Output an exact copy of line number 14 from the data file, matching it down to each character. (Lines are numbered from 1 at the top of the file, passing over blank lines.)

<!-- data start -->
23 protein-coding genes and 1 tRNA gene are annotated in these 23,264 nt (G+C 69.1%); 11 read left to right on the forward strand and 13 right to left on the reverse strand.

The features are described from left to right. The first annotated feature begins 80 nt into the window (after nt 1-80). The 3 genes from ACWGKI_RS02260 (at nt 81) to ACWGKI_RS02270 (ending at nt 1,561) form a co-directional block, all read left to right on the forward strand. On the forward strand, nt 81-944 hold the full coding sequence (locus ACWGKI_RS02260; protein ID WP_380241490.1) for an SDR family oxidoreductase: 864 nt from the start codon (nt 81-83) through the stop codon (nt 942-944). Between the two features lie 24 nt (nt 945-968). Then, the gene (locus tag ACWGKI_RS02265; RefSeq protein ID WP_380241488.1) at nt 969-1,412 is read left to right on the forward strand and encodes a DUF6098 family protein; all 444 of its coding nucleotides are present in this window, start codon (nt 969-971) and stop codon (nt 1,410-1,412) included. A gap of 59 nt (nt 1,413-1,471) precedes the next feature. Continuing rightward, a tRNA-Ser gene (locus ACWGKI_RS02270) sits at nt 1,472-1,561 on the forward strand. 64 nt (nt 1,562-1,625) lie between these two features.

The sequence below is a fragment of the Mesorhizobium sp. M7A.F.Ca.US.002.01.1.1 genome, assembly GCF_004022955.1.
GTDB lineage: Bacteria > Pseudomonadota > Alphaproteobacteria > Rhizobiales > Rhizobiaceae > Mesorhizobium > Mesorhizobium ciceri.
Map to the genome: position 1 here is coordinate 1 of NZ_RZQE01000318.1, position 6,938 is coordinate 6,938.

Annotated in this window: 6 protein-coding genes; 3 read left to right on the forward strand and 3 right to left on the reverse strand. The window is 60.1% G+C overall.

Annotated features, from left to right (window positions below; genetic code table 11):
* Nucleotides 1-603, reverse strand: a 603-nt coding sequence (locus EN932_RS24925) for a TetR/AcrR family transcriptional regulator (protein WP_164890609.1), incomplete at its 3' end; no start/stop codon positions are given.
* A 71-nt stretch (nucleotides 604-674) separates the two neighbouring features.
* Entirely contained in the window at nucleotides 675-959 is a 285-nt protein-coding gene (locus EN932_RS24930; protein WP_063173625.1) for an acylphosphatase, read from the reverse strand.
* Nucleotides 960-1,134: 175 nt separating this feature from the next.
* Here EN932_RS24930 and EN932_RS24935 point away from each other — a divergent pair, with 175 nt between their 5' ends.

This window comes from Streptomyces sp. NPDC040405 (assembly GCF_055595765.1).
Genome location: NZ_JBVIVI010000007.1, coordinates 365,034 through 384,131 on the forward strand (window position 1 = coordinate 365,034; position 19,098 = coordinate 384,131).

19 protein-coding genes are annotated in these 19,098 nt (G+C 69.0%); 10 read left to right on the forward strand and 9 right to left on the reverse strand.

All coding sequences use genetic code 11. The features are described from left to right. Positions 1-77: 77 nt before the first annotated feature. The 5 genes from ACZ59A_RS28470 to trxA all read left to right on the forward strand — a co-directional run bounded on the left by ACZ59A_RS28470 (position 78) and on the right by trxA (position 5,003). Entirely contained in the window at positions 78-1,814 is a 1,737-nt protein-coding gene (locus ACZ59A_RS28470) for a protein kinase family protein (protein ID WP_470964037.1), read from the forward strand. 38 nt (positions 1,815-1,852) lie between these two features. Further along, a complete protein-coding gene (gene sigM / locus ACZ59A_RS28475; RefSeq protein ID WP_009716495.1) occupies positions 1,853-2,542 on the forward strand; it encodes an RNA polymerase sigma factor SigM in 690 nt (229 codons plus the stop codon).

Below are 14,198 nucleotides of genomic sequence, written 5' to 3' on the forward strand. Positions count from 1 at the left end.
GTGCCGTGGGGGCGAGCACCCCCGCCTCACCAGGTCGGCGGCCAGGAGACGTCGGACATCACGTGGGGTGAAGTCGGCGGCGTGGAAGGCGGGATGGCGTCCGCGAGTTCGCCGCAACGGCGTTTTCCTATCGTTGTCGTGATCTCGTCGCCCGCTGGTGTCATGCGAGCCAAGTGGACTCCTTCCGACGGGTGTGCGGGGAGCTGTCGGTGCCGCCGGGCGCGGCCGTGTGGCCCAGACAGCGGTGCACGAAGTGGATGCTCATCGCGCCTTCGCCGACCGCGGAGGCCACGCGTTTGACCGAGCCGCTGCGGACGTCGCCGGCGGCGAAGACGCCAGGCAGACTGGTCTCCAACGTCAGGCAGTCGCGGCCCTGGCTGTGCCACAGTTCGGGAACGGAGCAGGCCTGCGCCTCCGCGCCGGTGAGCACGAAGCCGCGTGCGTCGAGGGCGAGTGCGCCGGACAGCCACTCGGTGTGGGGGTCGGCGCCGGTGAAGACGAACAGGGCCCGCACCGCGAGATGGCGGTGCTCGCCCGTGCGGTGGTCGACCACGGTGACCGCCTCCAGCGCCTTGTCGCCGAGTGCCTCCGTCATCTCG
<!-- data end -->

Genome location: NZ_JBVIVI010000007.1, coordinates 365,034 through 384,131 on the forward strand (window position 1 = coordinate 365,034; position 19,098 = coordinate 384,131).